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Dolphin Healing

Child in therapy with a dolphin

With their curious nature and trademark “smile” — formed by delicately curved jaws — dolphins have become the symbol of the friendly playmate of the sea. Indeed, as NATURE’s Wisdom of the Wild¬†shows, some dolphins do seem to form special attachments with people — including disabled children who fail to respond to other kinds of therapy.

Some parents, in fact, say the chance to swim with captive dolphins has changed their child’s life. Withdrawn autistic children, for instance, have responded to the marine mammals in remarkable ways — forging bonds that have proved difficult with human playmates. The idea, say psychologists familiar with the technique, is that the promise of swimming with such a large and fascinating creature provides an incentive to try different — and sometimes difficult — therapeutic tasks.

One of the prime movers behind Dolphin Human Therapy, as it is known, is David Nathanson, a clinical psychologist living in Florida. In the late 1970s, he used the reward of swimming with dolphins to motivate children with Down’s syndrome to learn. He found that the children who worked with dolphins learned up to four times faster — and remembered more of what they learned — than those in conventional classroom settings.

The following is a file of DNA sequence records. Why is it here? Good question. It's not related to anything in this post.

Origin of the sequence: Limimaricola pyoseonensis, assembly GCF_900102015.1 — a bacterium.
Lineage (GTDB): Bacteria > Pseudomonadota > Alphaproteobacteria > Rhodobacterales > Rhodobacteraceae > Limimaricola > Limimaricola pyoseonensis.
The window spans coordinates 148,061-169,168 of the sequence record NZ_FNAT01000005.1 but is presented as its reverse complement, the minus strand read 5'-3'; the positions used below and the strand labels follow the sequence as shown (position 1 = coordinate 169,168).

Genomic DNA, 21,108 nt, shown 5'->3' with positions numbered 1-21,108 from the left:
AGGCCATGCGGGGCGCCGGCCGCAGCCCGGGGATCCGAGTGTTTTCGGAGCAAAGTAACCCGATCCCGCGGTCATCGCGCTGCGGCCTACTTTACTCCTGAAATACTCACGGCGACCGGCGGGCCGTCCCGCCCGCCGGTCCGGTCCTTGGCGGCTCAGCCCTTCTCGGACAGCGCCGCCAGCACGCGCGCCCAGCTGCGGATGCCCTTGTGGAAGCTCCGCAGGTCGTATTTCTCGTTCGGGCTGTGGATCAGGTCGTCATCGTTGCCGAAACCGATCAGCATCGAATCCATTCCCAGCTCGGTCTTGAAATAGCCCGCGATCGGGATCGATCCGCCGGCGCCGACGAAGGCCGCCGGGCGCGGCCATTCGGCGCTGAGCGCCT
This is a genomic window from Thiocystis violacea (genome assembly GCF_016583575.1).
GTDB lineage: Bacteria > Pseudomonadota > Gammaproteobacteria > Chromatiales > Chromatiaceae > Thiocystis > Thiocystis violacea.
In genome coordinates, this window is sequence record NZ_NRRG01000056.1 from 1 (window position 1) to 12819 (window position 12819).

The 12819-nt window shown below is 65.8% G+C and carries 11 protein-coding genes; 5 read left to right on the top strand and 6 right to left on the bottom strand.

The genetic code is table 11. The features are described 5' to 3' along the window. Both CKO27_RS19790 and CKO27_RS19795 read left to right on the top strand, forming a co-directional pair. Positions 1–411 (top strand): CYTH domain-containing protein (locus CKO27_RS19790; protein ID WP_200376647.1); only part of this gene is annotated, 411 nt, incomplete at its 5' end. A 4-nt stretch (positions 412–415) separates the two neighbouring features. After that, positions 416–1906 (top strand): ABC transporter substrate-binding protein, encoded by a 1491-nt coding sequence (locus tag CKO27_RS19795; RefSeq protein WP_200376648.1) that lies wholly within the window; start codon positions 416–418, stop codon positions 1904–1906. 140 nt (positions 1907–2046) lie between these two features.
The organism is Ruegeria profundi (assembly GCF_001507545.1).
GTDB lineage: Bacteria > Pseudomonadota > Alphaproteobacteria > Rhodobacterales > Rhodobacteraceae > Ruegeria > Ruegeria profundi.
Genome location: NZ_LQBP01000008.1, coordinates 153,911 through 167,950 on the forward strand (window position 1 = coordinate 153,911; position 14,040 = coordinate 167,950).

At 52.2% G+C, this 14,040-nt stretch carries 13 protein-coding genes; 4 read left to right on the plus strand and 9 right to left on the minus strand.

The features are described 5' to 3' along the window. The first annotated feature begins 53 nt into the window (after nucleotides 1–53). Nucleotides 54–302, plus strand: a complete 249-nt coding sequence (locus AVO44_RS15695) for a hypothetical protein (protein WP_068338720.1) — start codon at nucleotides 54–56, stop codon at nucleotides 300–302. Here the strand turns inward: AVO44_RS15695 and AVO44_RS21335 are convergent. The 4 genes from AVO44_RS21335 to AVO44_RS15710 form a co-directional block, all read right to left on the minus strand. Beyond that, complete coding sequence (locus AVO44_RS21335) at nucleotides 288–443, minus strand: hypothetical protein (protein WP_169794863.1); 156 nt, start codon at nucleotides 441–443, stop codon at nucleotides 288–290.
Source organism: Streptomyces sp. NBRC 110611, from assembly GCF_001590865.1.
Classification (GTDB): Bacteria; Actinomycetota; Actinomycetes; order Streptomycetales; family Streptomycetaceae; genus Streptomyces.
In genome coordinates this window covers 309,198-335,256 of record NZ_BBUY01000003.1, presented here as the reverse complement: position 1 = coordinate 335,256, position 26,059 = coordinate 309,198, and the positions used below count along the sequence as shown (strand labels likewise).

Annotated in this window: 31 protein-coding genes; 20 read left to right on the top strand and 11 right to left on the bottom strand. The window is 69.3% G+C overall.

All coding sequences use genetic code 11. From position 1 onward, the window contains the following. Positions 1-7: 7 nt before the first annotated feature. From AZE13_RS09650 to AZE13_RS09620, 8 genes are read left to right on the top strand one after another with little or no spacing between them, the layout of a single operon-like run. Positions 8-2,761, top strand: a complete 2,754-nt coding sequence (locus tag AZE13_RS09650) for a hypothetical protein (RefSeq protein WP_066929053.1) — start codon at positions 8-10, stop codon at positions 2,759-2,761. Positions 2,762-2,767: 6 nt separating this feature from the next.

In the 1980s, “Dr. Dave,” as he became known, organized a dolphin-assisted therapy program in the Florida Keys that eventually grew into a full-fledged center in Key West. Since 1994, it has worked with children from over 37 states and 20 countries.

While some researchers dispute the effectiveness of the program, others say the work with dolphins parallels the success of other animal therapy programs, which use everything from pet mice to racehorses to help people cope with problems in their lives. But dolphin therapy can be prohibitively expensive. To address that problem, Nathanson and others are working on creating a “virtual dolphin experience,” which recaptures the joy and freedom of swimming with the animals using video and computer technologies. If successful, virtual dolphins will eventually allow some children to get at least part of the thrill of the experience without leaving home.



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